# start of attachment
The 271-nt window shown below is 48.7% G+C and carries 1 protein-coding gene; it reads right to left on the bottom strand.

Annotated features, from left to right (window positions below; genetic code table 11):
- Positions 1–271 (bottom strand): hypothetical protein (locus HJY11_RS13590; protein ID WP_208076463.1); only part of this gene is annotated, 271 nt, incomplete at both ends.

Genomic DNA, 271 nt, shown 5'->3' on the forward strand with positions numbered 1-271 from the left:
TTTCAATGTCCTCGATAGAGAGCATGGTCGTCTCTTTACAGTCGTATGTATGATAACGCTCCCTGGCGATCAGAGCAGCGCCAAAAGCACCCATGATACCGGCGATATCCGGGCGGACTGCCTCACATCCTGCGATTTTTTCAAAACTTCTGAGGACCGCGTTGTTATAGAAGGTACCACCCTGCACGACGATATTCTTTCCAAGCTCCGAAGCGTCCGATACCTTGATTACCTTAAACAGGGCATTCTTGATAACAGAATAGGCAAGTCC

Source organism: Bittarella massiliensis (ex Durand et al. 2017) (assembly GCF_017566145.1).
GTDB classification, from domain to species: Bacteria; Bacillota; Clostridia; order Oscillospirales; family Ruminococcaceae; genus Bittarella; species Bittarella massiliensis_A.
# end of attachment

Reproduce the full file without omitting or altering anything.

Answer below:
The 271-nt window shown below is 48.7% G+C and carries 1 protein-coding gene; it reads right to left on the bottom strand.

Annotated features, from left to right (window positions below; genetic code table 11):
- Positions 1–271 (bottom strand): hypothetical protein (locus HJY11_RS13590; protein ID WP_208076463.1); only part of this gene is annotated, 271 nt, incomplete at both ends.

Genomic DNA, 271 nt, shown 5'->3' on the forward strand with positions numbered 1-271 from the left:
TTTCAATGTCCTCGATAGAGAGCATGGTCGTCTCTTTACAGTCGTATGTATGATAACGCTCCCTGGCGATCAGAGCAGCGCCAAAAGCACCCATGATACCGGCGATATCCGGGCGGACTGCCTCACATCCTGCGATTTTTTCAAAACTTCTGAGGACCGCGTTGTTATAGAAGGTACCACCCTGCACGACGATATTCTTTCCAAGCTCCGAAGCGTCCGATACCTTGATTACCTTAAACAGGGCATTCTTGATAACAGAATAGGCAAGTCC

Source organism: Bittarella massiliensis (ex Durand et al. 2017) (assembly GCF_017566145.1).
GTDB classification, from domain to species: Bacteria; Bacillota; Clostridia; order Oscillospirales; family Ruminococcaceae; genus Bittarella; species Bittarella massiliensis_A.